The information below is provided as a guide to assist students in engaging appropriately with the course requirements.The information below is provided as a guide to assist students in engaging appropriately with the course requirements.
The University expects full-time students (ie. those taking 12 units per semester) to devote at least 48 hours per week to their studies. Accordingly, students undertaking this 3 unit course are expected to devote 12 hours per week to contact activities and self-guided studies.
Based on this framework here are some figures that might assist workload management (delete as appropriate):
For a 3 unit course:
Total workload hours: 12 Hrs per week x 13 weeks = 156 Hrs
Total contact hours: 3 Hrs per week x 12 weeks = 36 Hrs
Total self-guided study: 9 Hrs per week x 13 weeks = 117 Hrs
These 117 hours should be used towards preparation of weekly tasks and for completion of the various assignments
associated with the course, including development of various skills required to complete the same. Please organise your time wisely.
Learning Activities Summary
Week Lecture Tutorial Assessement 1 Origins of Planning 2 Utopia Read Fishman 3 Modernism and systems approaches Read Rittell & Webber 4 The Fragmentation of Planning Read Evans or Reade 5 The scope of modern Planning Read Boulding 6 Guest lecture: Introduction to project Project work #1 Break Break 7 Key challenges for modern Planning Read Sorensen & Auster and Sandercock 8 Planning as a Profession: The role of ethics Read Davidoff 9 Environmental ethics and global justice Read Agyeman 10 Philosophy of ethics Practical exercise 11 Workplace ethics Practical exercise #2 12 Climate change and Planning Practical exercise #3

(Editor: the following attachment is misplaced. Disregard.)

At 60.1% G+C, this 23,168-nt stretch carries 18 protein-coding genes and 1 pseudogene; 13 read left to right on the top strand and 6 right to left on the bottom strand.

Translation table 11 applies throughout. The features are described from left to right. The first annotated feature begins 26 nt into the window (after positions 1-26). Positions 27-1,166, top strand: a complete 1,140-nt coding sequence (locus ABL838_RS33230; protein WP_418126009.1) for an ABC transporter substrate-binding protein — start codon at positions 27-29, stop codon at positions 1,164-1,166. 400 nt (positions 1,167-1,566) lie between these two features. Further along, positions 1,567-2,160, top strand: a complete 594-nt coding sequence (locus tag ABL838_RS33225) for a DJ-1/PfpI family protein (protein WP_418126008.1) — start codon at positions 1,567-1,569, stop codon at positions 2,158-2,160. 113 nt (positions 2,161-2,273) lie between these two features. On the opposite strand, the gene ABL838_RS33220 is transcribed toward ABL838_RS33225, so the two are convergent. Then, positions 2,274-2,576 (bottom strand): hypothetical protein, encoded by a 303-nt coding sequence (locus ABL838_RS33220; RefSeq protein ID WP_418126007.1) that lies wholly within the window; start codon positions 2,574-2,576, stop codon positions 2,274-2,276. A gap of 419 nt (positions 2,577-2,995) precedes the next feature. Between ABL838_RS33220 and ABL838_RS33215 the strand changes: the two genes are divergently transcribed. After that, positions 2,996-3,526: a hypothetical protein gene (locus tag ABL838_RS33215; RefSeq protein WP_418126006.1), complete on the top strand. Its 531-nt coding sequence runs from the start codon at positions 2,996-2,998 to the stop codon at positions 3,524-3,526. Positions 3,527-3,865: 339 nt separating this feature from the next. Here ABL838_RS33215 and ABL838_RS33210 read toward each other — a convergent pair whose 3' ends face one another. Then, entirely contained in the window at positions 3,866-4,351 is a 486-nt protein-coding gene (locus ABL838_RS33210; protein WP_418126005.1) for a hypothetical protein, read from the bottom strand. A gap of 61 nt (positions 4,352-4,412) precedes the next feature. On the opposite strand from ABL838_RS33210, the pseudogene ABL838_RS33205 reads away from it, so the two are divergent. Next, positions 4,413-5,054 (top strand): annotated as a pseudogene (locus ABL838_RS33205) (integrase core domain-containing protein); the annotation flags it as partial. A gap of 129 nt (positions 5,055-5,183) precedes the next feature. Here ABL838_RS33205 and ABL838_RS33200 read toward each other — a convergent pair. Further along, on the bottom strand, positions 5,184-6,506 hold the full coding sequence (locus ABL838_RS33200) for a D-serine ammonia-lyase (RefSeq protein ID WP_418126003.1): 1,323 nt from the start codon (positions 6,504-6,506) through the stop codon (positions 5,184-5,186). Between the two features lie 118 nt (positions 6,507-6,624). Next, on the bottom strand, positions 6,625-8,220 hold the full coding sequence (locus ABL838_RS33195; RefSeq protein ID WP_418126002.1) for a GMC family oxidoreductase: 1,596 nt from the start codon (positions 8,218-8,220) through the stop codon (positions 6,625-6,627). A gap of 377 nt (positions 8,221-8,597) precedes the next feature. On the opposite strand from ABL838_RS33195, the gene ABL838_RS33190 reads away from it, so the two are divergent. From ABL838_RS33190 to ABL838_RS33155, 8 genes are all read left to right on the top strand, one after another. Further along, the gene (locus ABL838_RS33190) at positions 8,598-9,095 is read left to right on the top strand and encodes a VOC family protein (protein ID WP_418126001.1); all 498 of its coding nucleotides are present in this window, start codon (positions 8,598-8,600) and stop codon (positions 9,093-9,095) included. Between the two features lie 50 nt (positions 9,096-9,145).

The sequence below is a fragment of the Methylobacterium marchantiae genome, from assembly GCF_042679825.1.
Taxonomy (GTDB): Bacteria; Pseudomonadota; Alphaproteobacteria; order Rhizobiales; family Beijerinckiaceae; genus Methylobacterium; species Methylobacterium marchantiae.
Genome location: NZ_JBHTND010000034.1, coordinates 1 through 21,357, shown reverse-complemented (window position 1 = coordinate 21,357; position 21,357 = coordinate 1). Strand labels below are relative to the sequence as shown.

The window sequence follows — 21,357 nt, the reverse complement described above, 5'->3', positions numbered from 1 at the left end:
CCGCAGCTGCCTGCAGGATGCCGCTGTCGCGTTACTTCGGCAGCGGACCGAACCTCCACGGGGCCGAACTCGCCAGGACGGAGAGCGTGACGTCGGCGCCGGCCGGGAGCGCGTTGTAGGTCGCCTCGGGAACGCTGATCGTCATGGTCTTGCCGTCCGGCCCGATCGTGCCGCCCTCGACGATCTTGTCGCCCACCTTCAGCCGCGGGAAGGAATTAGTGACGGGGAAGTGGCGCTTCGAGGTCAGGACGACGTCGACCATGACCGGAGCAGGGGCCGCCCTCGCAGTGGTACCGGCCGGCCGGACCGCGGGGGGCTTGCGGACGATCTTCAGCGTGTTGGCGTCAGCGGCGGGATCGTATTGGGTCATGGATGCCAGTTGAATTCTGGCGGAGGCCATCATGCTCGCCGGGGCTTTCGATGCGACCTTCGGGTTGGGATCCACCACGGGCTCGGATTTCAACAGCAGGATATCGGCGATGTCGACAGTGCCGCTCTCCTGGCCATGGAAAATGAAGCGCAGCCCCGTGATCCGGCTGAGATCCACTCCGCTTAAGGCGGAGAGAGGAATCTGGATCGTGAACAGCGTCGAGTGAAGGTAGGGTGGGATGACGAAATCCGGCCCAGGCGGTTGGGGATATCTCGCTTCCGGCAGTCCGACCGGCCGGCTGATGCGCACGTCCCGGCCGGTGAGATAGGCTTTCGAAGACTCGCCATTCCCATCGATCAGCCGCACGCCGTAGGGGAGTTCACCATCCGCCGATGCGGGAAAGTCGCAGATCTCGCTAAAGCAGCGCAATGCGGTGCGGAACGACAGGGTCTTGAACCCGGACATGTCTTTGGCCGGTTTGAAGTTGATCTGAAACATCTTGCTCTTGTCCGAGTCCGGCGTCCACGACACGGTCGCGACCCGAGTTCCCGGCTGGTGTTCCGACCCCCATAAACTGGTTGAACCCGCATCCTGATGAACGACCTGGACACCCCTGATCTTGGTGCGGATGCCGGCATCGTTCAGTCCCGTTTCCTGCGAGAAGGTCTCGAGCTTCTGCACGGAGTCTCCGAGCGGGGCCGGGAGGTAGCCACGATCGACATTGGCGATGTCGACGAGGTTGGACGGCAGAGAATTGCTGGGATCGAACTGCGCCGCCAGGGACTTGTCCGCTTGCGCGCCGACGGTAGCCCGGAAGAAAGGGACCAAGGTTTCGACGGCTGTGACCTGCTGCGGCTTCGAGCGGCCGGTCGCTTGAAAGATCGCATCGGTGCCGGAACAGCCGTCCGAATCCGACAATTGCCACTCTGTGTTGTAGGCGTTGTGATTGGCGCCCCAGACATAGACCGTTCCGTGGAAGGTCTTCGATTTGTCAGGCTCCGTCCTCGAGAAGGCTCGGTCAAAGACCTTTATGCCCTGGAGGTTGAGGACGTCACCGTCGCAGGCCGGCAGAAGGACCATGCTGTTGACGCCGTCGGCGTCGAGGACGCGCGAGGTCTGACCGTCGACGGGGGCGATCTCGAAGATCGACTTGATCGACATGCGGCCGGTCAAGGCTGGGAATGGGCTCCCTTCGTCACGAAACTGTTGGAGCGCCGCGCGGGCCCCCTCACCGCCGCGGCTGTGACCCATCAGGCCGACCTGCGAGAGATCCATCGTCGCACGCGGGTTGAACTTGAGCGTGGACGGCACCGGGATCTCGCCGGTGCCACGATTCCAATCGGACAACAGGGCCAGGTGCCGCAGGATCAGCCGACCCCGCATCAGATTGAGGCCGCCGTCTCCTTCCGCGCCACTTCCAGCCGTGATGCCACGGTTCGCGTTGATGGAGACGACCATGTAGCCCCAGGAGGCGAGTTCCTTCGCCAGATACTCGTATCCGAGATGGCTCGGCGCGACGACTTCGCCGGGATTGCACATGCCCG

The University's policy on Assessment for Coursework Programs is based on the following four principles:
- Assessment must encourage and reinforce learning.
- Assessment must enable robust and fair judgements about student performance.
- Assessment practices must be fair and equitable to students and give them the opportunity to demonstrate what they have learned.
- Assessment must maintain academic standards.
Assessment task Assessment type Due Weighting Learning outcome Written seminar paper Summative Friday week 6 30%